Deliberative multi‐actor dialogues as opportunities for transformative social learning and conflict resolution in international environmental negotiations
This article was published in the scientific journal "International Environmental Agreements: Politics, Law and Economics" and analyses experiences and potential for multi-actor dialogues to drive transformational change. It presents two cases from the international multi-actor dialogues organised by the authors on biodiversity financing that are held in Quito 2012 and 2014, and also draws on prior WhatNext? experiences.
- Dialogues can bring more nuances to understanding the landscape of ideas, values, assump- tions, interests and power relationships and contribute to national and international envi- ronmental governance.
- The Quito Dialogues were characterized by an inclusive planning process, fostering a listening mode, putting ideologically contested issues on the table and handling power asymmetries to facilitate that the experiences and perspectives of diverse actors, including marginalized groups, are acknowledged.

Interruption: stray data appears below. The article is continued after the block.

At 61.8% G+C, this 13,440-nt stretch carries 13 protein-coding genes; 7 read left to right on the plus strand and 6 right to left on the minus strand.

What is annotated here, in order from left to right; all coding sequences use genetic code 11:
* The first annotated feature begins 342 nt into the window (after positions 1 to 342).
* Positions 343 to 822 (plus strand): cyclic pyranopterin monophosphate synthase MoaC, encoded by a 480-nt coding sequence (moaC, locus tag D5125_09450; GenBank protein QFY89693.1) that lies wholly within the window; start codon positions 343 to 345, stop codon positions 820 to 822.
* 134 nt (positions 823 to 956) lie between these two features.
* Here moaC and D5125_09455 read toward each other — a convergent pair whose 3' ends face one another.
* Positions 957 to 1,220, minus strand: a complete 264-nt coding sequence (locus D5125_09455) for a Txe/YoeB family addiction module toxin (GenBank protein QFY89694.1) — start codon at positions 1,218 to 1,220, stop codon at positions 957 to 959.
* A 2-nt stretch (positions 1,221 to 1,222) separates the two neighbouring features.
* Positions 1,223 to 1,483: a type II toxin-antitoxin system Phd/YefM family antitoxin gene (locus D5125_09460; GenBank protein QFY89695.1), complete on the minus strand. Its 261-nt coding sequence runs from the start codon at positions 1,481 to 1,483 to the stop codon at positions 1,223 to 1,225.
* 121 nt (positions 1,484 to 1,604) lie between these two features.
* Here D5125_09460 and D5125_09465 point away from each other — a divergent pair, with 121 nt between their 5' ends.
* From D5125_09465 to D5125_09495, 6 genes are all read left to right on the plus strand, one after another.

- Results suggest that the Quito Dialogues contributed to transformative social learning, constructive conflict resolution and improved international negotiations in the context of the Convention on Biological Diversity.
- In international conflict resolution, there is a need to include understanding of the negotiators’ culture, their religion, their native language and the epistemologies (way of knowing) and cognitive heuristics (cognitive rules) they use.
- To help build a shared vision for how to achieve decision-making and implement international commit- ments, such as related to CBD, and likewise in the broader context the Sustainable Devel- opment Goals, we need better dialogue and learning across cultures, interests and various actor groups.
- Real dialogues require time and resources.
- Improved dialogue cultures may be one of the biggest opportunities we have to reach genuine solutions in the quest for a sustainable future.